This study was funded by the US Fish and Wildlife Service

Conflict of interest

The authors declare that they have no conflict of interest.

Ethical approval

All applicable international, national, and/or institutional guidelines for the care and use of animals were followed. The fieldwork on red wolves was conducted solely by the US Fish and Wildlife Service, and all work and procedures conformed to national standards for wildlife handling (Gannon et al. 2011).

Informed consent

Not applicable.

Supplementary material

265_2016_2241_MOESM1_ESM.docx (16 kb)
Table S1 (DOCX 15 kb)


  1. Adams JR (2006) A multi-faceted molecular approach to red wolf (Canis rufus) conservation and management. PhD dissertation, University of IdahoGoogle Scholar
  2. Auld JR, Perrins CM, Charmantier A (2013) Who wears the pants in a mute swan pair? Deciphering the effects of male and female age and identity on breeding success. J Anim Ecol 82:826–835CrossRefPubMedGoogle Scholar
  3. Bonduriansky R, Maklakov A, Zajitschek F, Brooks R (2008) Sexual selection, sexual conflict and the evolution of ageing and life span. Funct Ecol 22:443–453CrossRefGoogle Scholar
  4. Bourke AFG (2007) Kin selection and the evolutionary theory of aging. Annu Rev Ecol Syst 38:103–128CrossRefGoogle Scholar
  5. Burnham KP, Anderson DR (2002) Model selection and multimodel inference: a practical information-theoretic approach. Springer, New YorkGoogle Scholar
  6. Cassidy KA, MacNulty DR, Stahler DR, Smith DW, Mech LD (2015) Group composition effects on aggressive interpack interactions of gray wolves in Yellowstone National Park. Behav Ecol 26:1352–1360CrossRefGoogle Scholar
  7. Clutton-Brock TH, Isvaran K (2007) Sex differences in ageing in natural populations of vertebrates. Proc R Soc Lond B 274:3097–3104CrossRefGoogle Scholar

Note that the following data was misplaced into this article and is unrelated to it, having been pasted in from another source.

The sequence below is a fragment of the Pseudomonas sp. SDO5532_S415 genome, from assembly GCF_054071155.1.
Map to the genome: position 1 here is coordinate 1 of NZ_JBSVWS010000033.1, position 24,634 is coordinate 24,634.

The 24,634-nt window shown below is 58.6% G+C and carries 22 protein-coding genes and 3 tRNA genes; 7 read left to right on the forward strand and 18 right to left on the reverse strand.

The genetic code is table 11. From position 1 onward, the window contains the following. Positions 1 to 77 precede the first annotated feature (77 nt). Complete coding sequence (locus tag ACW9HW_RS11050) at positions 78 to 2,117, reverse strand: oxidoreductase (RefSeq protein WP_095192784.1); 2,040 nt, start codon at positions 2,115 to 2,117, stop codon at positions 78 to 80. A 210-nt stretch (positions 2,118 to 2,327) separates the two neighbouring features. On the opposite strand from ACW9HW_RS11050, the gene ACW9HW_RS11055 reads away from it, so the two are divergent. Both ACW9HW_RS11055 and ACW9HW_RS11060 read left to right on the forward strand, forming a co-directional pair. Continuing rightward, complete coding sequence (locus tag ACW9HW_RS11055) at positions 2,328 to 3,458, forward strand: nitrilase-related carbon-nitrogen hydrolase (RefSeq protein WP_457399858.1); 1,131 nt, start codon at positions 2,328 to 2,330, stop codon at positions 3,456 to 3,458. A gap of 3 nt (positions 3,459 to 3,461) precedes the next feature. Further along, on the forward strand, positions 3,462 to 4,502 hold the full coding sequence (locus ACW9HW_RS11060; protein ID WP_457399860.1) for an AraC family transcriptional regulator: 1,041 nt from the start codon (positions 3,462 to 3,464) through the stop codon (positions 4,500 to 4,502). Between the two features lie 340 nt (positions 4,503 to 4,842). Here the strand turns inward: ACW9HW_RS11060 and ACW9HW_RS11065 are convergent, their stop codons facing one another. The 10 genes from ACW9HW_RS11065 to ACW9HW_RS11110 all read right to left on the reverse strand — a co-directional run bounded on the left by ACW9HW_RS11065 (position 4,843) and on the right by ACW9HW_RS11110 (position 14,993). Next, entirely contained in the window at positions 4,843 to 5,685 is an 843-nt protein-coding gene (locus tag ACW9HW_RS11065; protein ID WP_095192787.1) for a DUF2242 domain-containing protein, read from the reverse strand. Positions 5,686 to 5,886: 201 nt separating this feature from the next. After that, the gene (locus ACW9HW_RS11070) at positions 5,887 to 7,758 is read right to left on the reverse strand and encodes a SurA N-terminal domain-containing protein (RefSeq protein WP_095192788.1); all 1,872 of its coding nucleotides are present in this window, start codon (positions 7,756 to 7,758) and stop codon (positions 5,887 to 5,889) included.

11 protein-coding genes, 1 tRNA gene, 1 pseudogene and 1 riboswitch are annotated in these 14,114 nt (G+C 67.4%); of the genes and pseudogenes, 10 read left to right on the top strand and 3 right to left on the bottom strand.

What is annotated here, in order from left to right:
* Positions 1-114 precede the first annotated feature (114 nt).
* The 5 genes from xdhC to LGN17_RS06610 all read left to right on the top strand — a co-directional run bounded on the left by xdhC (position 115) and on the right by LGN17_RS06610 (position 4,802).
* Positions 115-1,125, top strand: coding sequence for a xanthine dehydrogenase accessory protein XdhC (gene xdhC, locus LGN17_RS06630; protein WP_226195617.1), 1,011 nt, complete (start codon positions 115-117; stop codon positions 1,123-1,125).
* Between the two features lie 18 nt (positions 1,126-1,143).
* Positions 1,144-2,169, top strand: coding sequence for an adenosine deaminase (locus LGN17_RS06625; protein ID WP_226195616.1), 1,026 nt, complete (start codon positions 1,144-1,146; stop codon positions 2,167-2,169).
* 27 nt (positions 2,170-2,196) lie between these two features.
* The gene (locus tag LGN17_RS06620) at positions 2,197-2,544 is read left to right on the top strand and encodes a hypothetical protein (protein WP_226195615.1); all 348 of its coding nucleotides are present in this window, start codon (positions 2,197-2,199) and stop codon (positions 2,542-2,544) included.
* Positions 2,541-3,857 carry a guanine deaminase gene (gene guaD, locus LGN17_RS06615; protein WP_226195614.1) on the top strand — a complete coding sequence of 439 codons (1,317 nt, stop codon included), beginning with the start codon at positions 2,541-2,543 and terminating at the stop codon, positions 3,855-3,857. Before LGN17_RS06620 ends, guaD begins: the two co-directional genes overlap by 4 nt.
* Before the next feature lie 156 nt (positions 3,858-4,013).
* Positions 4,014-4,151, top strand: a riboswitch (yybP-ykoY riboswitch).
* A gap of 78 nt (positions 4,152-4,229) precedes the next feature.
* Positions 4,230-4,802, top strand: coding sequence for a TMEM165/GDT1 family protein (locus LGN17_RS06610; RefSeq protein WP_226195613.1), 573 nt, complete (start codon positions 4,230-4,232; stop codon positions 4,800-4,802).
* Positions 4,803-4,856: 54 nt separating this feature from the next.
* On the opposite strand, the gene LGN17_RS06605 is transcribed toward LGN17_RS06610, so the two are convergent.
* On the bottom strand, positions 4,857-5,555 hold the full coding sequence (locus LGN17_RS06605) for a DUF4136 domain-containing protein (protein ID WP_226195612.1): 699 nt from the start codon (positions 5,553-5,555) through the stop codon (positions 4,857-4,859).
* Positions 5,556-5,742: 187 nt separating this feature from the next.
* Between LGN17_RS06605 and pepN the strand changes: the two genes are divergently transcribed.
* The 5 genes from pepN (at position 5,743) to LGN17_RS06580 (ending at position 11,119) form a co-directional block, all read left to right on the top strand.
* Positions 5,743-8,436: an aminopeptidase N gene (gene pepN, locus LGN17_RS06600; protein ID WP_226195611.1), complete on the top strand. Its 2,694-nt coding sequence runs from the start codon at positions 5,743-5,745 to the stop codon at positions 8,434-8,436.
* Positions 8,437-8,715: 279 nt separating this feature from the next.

8. Crabtree RL (1988) Sociodemography of an unexploited coyote population. PhD dissertation, University of IdahoGoogle Scholar
  9. Creel S, Mills MGL, McNutt JW (2004) African wild dogs: demography and population dynamics of African wild dogs in three critical populations. In: MacDonald DW, Sillero-Zubiri C (eds) The biology and conservation of wild canids. Oxford University Press, Oxford, pp. 337–350CrossRefGoogle Scholar
  10. Finch CE (1994) Longevity, senescence, and the genome. University of Chicago Press, ChicagoGoogle Scholar
  11. Gese EM, Roberts BM, Knowlton FF (2016) Nutritional effects on reproductive performance of captive adult female coyotes (Canis latrans). Anim Reprod Sci 165:69–75CrossRefPubMedGoogle Scholar
  12. Graves BM (2007) Sexual selection effects on the evolution of senescence. Evol Ecol 21:663–668CrossRefGoogle Scholar
  13. Graves BM, Strand M, Lindsay AR (2006) A reassessment of sexual dimorphism in human senescence: theory, evidence, and causation. Am J Hum Biol 18:161–168CrossRefPubMedGoogle Scholar
  14. Green JS, Knowlton FF, Pitt WC (2002) Reproduction in captive wild-caught coyotes (Canis latrans). J Mammal 83:501–506CrossRefGoogle Scholar
  15. Hammers M, Richardson DS, Burke T, Komdeur J (2012) Age-dependent terminal declines in reproductive output in a wild bird. PLoS One 7:e40413CrossRefPubMedPubMedCentralGoogle Scholar